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The "Marriage (Same Sex Couples( Bill" for England and Wales is on track to become law by Friday. Monday it passed its final stages in the House of Lords where some minor changes were made.

Government minister Lady Stowell said the bill "puts right something which is wrong" and had been improved by detailed scrutiny in the Upper House. "I can't claim to be a gay rights campaigner, but I am a firm believer in justice and fairness," she said.
http://www.bbc.co.uk/...

Among other things, the amendments require the Government to look into survivor benefits and what changes need to be made to employer's schemes.

It now goes back to the Commons for final consideration. This will include some Government amendments tidy up any of the sections etc after the Lords' changes. At the moment the exact timetable has not been established but all three days to Thursday, when the House adjourns for the Summer recess, have slots for considerations of Lords amendments.  The debate is likely to be before Wednesday to allow final passage and submission for Royal Assent. This is entirely formal and will be given by Lords Commissioners who are appointed by the Queen.  Assent is then announced by the Speakers in the Lords and Commons.

The new Act will only apply to England and Wales. The Scottish Parliament plans to pass parallel legislation in the Fall and Northern Ireland is unlikely to pass anything. Those living there can of course still marry in another of the constituent countries and it will be recognized throughout the UK for all public purposes.

As a piece of trivia; Kate Middleton, the wife of Prince William, is due to give birth any day. (Will be interesting to see whether the Law or the sprog appear first) The millennium old arrangements of primogeniture have been changed so, whether the child is a boy or girl, they will be third in line to the throne after Charles and William. He or she will be perfectly able to marry someone of the same sex under this law. Could be fun with some of the Commonwealth countries where they are still enforcing the old colonial anti-gay laws.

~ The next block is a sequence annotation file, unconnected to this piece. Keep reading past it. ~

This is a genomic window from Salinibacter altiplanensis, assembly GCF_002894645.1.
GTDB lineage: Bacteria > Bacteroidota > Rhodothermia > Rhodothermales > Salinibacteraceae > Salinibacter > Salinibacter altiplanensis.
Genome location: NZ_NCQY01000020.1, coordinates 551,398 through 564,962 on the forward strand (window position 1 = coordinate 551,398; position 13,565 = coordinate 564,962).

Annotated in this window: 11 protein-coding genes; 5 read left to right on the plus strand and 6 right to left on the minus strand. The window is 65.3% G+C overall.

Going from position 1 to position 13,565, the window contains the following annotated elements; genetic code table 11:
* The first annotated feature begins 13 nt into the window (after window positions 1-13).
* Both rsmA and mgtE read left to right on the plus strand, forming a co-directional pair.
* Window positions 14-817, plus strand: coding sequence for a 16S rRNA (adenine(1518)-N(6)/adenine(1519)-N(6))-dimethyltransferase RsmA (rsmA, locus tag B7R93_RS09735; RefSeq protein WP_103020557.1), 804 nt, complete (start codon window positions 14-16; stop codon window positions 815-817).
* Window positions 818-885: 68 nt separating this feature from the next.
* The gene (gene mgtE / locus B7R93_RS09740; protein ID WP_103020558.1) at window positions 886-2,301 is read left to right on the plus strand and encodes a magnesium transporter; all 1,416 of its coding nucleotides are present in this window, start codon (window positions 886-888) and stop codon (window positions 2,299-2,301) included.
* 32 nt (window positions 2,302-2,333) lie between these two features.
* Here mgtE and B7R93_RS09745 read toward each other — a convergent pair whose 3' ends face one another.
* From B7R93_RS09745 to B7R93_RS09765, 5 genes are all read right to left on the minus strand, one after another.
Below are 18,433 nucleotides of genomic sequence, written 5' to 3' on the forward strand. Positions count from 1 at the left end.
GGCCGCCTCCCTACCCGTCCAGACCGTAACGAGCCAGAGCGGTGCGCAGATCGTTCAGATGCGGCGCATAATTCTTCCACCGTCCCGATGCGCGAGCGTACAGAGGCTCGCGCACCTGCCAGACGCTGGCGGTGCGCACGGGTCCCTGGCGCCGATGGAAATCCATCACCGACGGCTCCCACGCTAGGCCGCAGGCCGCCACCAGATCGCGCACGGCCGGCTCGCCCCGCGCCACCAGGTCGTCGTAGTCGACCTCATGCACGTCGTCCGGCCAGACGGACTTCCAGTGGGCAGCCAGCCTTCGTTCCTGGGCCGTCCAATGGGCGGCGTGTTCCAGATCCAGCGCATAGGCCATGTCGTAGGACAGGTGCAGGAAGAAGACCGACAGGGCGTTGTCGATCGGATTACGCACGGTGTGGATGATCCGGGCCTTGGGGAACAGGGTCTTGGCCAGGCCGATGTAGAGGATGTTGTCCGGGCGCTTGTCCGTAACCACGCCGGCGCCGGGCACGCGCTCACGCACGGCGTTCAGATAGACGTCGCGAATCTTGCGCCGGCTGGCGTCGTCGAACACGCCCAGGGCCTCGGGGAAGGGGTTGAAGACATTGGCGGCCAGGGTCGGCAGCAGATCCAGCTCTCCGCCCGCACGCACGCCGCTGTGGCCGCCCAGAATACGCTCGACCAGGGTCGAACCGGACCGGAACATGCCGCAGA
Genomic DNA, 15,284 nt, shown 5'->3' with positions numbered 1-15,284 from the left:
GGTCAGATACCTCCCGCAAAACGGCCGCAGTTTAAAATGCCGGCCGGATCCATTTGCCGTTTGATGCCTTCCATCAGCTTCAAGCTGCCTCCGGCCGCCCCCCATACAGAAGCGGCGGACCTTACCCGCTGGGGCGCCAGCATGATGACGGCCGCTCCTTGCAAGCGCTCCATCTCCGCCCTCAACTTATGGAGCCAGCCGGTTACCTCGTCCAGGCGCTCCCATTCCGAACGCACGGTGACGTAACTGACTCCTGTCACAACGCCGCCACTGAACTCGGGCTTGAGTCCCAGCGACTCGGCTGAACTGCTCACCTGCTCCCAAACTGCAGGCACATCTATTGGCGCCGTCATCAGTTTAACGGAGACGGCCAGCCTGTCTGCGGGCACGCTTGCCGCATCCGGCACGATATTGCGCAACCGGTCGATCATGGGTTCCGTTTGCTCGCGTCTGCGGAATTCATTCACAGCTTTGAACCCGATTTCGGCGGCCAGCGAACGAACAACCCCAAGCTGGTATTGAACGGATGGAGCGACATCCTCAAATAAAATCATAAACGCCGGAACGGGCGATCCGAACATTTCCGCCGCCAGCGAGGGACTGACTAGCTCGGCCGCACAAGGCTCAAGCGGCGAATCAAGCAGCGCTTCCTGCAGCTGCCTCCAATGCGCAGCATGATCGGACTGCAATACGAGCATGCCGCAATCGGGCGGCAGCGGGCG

Also please note:

I have not referred to this as an "marriage equality" measure but used the exact title of the Bill; although it is close enough to warrant the tag. The existing arrangements for "civil partnerships" will still be available for same sex couples, but not opposite sex ones. Those in civil partnerships already will be able to convert these into marriages. Religious bodies are able to opt to hold same sex marriage ceremonies in accordance with their beliefs (you may note that one of the Lords amendments includes a Reform Synagogue onto the list of places authorised). The Church of England and its sister Church in Wales are not allowed to hold same-sex marriages as this would need a change in Canon Law which is dealt with by its General Synod.

In addition most (but I understand not all) anomalies for transsexual people who married or in a civil partnership and prior to this legislation obtained a Gender Recognition Certificate (the formal recognition of sexual re-assignment in the UK when a new birth certificates is also issued). Before the new acquired gender would have meant automatic dissolution of a marriage or civil partnership. Those who are now married will have protection but I believe there are currently no provisions to allow there to be a continuity for couples already affected.

The passage of the Bill does not mean same-sex couple marriages will start immediately. There are a number of regulations, concerning many aspects, where a different sex relationship may be implied which will need to be changed. It is likely that implementation will be co-ordinated with Scotland and sometime next Summer is likely.

More background is on the BBC site.

Originally posted to Lib Dem FoP on Mon Jul 15, 2013 at 05:41 PM PDT.

Also republished by Kossacks for Marriage Equality.

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Comment Preferences

  •  Tip Jar (11+ / 0-)

    We will work, we will play, we will laugh, we will live. We will not waste one moment, nor sacrifice one bit of our freedom, because of fear.

    by Lib Dem FoP on Mon Jul 15, 2013 at 05:41:28 PM PDT

  •  That's Exciting. (7+ / 0-)

    England's come a long way since the days of Section 28. Good on them for finally tackling this issue, under a Tory PM no less!

    Some have been critical of the LibDems for their presence in a coalition with the Tories, but this is one place where it's doing real good for the people of England.

    An Fhirinn an aghaidh an t'Saoghail. (The truth against the world.) Is treasa tuath na tighearna. (The common people are mightier than the lords.)

    by OllieGarkey on Mon Jul 15, 2013 at 05:44:20 PM PDT

  •  Excellent news! (5+ / 0-)
    Recommended by:
    roycej, bythesea, Tennessee Dave, sfbob, koNko

    Republished to K4ME. You really didn't have to explain the title of the bill the way you did but I''m encouraged that you DID. Things are indeed changing.